Her anxiety was not so much founded in the Rebel Women's Big Bash League's new profile as a standalone competition, but rather her lack of competitive cricket during a rare southern winter 'off-season'.
Those misgivings were not obvious when she opened the batting against Melbourne Renegades at Karen Rolton Oval last Saturday when, despite her extended lay-off, she belted an unbeaten 72 from 45 balls.
The 30-year-old all-rounder then followed with 48 from 30 deliveries in the next day's return meeting with the Renegades.
Devine's double duly earned her bragging rights as the first player (female or male) to amass 1500 BBL runs for the Strikers, but she doused any suggestion she had walked to the wicket brimming with confidence at season's start.
"I was actually pretty nervous leading into the first round of games," Devine said, as the Strikers prepared for their double-header against competition leaders Hobart Hurricanes and Perth Scorchers in Brisbane this weekend.
"I haven't played that much cricket over the last six months, which is a bit unusual for me.
"The last few years I've been going season to season, but I had a bit of time off – nearly six months off from playing.
"I was trying to remember the last time I had a pre-season, it was probably four or five years ago, so I was about due.
"It was nice to see them like beach balls, but I think the work during the pre-season really paid off."
Through her reputation as one of the hardest and longest hitters in the women's game, Devine has compiled more than a few runs-scoring milestones including the fastest 50 (from 18 deliveries) in WT20 Internationals.
However, her ascension into Adelaide Strikers' folklore as the first to reach 1500 runs caught her by surprise given the men's outfit enjoyed a four-year head start over the women's team.
Even more noteworthy is the distance Devine has now put between the Strikers' leading men's scorer, skipper Travis Head (1051 runs from 38 matches).
Although the changed formats for the women's and men's T20 competitions, which means they are no longer staged concurrently, means she won't have many opportunities to remind her male clubmates of her unique place in Strikers history.
"I'm really proud to represent the Strikers, so to reach that milestone first – male or female – it's humbling," Devine said today.
"I thought one of the blokes might have beaten me to it.
"Unfortunately, with the standalone (competitions) I can't give them a bit of ribbing.
"But the great thing about the Adelaide Strikers is that it really is one club, and I'm sure one of the boys will be there soon."
The chance to engage in some good-natured teasing is the sole drawback Devine sees in the new summer schedule, which has the WBBL staged through October-early December while BBL|09 begins on December 17.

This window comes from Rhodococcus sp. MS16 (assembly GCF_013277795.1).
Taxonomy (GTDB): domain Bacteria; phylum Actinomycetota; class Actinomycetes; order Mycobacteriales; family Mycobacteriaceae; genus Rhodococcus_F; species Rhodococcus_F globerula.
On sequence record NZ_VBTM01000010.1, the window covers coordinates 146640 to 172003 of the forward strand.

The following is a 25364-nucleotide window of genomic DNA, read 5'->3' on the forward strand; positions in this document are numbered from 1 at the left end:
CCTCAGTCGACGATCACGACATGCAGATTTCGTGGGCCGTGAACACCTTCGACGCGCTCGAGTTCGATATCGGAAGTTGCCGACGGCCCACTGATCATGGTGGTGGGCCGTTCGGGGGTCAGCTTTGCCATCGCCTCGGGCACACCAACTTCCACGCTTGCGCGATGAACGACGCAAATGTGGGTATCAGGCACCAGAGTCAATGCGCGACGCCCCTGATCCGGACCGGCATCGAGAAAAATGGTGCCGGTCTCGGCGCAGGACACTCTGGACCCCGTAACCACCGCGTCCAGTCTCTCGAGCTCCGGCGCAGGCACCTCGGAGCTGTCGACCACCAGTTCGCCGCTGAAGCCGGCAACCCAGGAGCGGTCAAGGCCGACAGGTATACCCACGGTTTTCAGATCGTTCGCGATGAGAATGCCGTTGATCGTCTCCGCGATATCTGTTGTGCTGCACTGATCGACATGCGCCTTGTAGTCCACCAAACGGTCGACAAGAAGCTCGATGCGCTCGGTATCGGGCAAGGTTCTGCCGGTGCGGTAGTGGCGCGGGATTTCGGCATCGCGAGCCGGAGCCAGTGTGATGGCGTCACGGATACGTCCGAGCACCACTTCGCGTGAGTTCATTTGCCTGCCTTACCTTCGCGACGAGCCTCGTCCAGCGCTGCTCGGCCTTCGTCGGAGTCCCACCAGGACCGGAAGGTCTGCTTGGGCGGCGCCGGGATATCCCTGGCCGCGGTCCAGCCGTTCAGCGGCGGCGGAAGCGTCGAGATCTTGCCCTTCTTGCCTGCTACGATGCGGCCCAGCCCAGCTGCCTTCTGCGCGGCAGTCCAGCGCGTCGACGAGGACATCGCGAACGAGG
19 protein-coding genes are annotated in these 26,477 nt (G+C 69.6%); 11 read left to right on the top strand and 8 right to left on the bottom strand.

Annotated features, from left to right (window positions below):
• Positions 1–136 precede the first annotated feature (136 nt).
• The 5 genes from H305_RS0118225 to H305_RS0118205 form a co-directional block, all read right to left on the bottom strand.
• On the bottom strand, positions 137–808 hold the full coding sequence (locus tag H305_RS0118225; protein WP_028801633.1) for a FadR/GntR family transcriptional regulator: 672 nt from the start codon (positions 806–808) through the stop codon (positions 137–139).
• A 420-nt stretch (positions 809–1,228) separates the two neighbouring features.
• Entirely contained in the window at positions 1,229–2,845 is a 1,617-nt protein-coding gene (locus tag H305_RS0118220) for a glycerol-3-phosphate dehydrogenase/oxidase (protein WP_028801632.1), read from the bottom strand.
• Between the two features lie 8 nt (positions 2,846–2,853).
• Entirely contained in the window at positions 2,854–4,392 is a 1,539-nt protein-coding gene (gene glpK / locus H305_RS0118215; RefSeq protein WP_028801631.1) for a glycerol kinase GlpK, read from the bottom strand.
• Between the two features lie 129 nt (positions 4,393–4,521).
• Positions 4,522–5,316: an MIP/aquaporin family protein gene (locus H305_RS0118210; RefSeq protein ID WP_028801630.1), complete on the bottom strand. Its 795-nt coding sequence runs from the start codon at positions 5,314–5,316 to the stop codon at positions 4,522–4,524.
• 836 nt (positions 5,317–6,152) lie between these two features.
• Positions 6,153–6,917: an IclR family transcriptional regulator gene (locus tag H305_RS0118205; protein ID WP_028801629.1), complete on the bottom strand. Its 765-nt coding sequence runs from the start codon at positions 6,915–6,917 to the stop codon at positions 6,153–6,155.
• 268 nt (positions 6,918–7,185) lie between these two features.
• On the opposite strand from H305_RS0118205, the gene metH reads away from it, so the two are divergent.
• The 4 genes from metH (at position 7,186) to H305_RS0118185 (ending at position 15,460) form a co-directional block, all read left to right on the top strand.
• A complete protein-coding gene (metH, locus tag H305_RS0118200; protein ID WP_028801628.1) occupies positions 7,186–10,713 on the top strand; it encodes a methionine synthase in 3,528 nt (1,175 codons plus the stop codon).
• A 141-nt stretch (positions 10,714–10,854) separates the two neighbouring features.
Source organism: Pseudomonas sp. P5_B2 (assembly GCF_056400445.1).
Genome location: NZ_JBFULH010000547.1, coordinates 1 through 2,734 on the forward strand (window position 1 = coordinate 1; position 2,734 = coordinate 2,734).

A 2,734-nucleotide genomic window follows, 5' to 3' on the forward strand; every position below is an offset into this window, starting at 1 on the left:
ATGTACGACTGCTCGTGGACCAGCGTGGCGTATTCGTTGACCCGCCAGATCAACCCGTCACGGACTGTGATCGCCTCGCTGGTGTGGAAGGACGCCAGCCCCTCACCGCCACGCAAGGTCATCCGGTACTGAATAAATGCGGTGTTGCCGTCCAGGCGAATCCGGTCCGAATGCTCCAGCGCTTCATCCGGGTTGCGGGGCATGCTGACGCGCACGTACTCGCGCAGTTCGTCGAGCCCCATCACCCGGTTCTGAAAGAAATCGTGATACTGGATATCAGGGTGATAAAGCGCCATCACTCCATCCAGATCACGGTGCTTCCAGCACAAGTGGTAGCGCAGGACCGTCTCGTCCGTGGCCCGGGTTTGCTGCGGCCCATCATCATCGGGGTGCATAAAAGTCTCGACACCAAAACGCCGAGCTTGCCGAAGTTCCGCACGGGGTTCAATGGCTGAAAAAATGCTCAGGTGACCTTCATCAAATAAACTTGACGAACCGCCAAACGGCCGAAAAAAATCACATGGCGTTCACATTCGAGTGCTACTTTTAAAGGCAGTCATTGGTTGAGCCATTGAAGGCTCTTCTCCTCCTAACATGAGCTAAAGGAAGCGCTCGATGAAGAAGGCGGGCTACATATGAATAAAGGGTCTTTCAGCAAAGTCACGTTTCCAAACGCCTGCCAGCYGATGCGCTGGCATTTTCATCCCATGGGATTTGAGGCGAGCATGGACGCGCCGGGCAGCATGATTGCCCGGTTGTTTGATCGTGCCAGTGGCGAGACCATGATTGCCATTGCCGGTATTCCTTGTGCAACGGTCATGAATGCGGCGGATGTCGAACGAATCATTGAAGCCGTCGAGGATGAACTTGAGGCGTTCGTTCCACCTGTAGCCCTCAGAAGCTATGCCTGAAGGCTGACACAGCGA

The veteran of 102 ODIs and 83 T20Is for the White Ferns, who first won international selection while a secondary school student at Tawa College near Wellington, believes the new format has already lived up the excitement generated when first announced.
"I think the girls have been itching for this, to be standalone," Devine said.
"We've loved sharing it with the boys and the camaraderie that goes along with sharing it alongside the Strikers and the other Big Bash teams.
"But to be able to stand on our own two feet shows that the product is valuable, and is worthy.
"And there's players from around the world.
"It's not just your (overseas) players from New Zealand, England – it's South African, West Indies, India we had last year as well.
"Now, with players like 'Lady Boom Boom', Nida Dar, (from Pakistan) coming in for the Sydney Thunder, I think it's just fantastic.
"It just shows that the game is really going global, and there's superstars all around the world."
While the Strikers now lose one of their overseas superstars – West Indies allrounder Stafanie Taylor – until the latter stages of WBBL|05, Devine is confident that replacement import Lauren Winfield (from England) can fill the void.
Taylor earned instant acclaim last Saturday when she snared a wicket with her first delivery in Strikers' colours, but Winfield brings an equally formidable skills set albeit with bat rather than ball.
"The first time I came across Lauren, she goes by the nickname 'Moose'," Devine revealed of her rival in numerous New Zealand-England encounters.
"She can 'moose' the ball, which means she can whack a long ball.
"So it's really exciting to have someone else with a bit of a power game.
"She's probably slightly different to Stafanie, but as a really aggressive batter at the top of the order she's certainly going to add a bit more firepower to our batting line-up.
"If we can really get going, there could be some big runs being scored."